Science - 2018-19

2.8 - Plant Products

The student will investigate and understand that plants produce oxygen and food, are a source of useful products, and provide benefits in nature. Key concepts include

a)  important plant products are identified and classified;

  • classify and identify the sources and uses of plant products, such as fiber, cotton, oil, spices, lumber, rubber, medicines, and paper. Bloom's Level: Understand / Apply
  • describe plant products grown in Virginia that are useful to people, including wood, fruits, and vegetables. List and classify plant products (e.g., peanuts, cotton, soybeans, apples, evergreens). Bloom's Level: Understand

b)  the availability of plant products affects the development of a geographic area;

  • describe how the availability of certain plant products in a geographic area would affect the development of that area. Bloom's Level: Understand / Analyze

c)  plants provide oxygen, homes, and food for many animals; and

  • understand that plants produce oxygen and food.  Bloom's Level: Understand
  • compare and contrast different ways animals use plants as homes and shelters.  Bloom's Level: Analyze
  • construct and interpret a chart illustrating the plant foods consumed by different animals. Bloom's Level: Create / Analyze

d)  plants can help reduce erosion.

  • construct and interpret a model that demonstrates how plants reduce soil erosion.Bloom's Level: Create / Analyze


Adopted: 2010

BIG IDEAS

Plants are an important resource for people and in nature.


UNDERSTANDING THE STANDARD

  • Plants provide many useful products and materials, which benefit human beings as well as other living organisms.
  • Plant products include such essentials as oxygen and food, as well as materials useful for clothing and shelter.
  • Plants may grow well in certain geographic areas, thus enabling the production of plant products that allow humans to live in and thrive in those areas.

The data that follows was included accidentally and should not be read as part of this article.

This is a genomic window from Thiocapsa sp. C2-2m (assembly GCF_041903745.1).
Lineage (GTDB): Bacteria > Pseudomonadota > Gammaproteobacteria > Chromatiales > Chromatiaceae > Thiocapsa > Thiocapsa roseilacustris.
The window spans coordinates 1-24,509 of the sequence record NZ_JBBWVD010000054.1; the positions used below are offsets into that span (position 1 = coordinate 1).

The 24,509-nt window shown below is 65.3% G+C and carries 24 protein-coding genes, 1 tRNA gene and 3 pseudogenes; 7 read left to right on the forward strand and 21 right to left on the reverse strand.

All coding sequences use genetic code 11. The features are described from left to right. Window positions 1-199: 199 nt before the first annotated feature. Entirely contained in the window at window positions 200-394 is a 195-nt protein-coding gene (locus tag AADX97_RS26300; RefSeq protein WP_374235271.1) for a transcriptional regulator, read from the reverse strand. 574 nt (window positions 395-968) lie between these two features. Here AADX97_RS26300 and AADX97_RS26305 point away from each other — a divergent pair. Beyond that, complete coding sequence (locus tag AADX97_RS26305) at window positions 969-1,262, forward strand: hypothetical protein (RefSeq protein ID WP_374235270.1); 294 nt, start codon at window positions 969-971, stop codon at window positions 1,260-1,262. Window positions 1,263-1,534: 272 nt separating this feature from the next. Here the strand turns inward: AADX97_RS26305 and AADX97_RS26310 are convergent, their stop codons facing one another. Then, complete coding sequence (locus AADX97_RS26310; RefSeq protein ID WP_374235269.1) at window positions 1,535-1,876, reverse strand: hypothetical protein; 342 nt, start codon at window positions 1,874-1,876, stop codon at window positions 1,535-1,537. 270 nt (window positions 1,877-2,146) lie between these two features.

• Some examples of plants that grow in Virginia’s geographic regions include:
    •   Coastal Plains (Tidewater):  peanuts, cotton, soybeans;
    •   Piedmont:  apples, tobacco, cabbage;
    •   Blue Ridge Mountains:  evergreens, apples, corn;
    •   Valleys and Ridges:  evergreens, apples, corn; and
    •   Appalachian Plateau:  tobacco.
  • Plants provide homes and food sources for many animals.
  • Plants are important in the prevention of soil erosion.
  • Products from plants include, but are not limited to, cinnamon from the bark of trees; fiber from reeds, grasses and trees; cotton from a cotton plant; spices from various plant parts; lumber from wood; rubber from rubber trees; and medicines (e.g., aloe vera from the aloe plant, quinine from the bark of Cinchona trees found in South America to treat malaria).

ESSENTIALS

Essential Questions:

·  How are plants important to humans?

·  How are plants important to other living organisms?

·  How are plants important in nature?

·  How does the geographic area of a plant impact human development?

·  What are important examples of useful plants that grow in Virginia's  geographical regions?

·  Why are plants important in the prevention of soil erosion?

In order to meet this standard, it is expected that students will

  • understand that plants produce oxygen and food.
  • classify and identify the sources and uses of plant products, such as fiber, cotton, oil, spices, lumber, rubber, medicines, and paper.
  • describe how the availability of certain plant products in a geographic area would affect the development of that area. 
  • describe plant products grown in Virginia that are useful to people, including wood, fruits, and vegetables. List and classify plant products (e.g., peanuts, cotton, soybeans, apples, evergreens).
  • compare and contrast different ways animals use plants as homes and shelters.
  • construct and interpret a chart illustrating the plant foods consumed by different animals.
  • construct and interpret a model that demonstrates how plants reduce soil erosion.

KEY VOCABULARY

animal

apples

classify

clothing

consume

cotton

cotton

develop

development

erosion

essential

evergreens

fiber

food

fruits

geographic area

home

lumber

material

medicine

model

oil

oxygen

paper

peanuts

plant

prevention

product

resource

rubber

shelter

soil

source

soybeans

spices

use

vegetables

Virginia

wood


Updated: May 20, 2016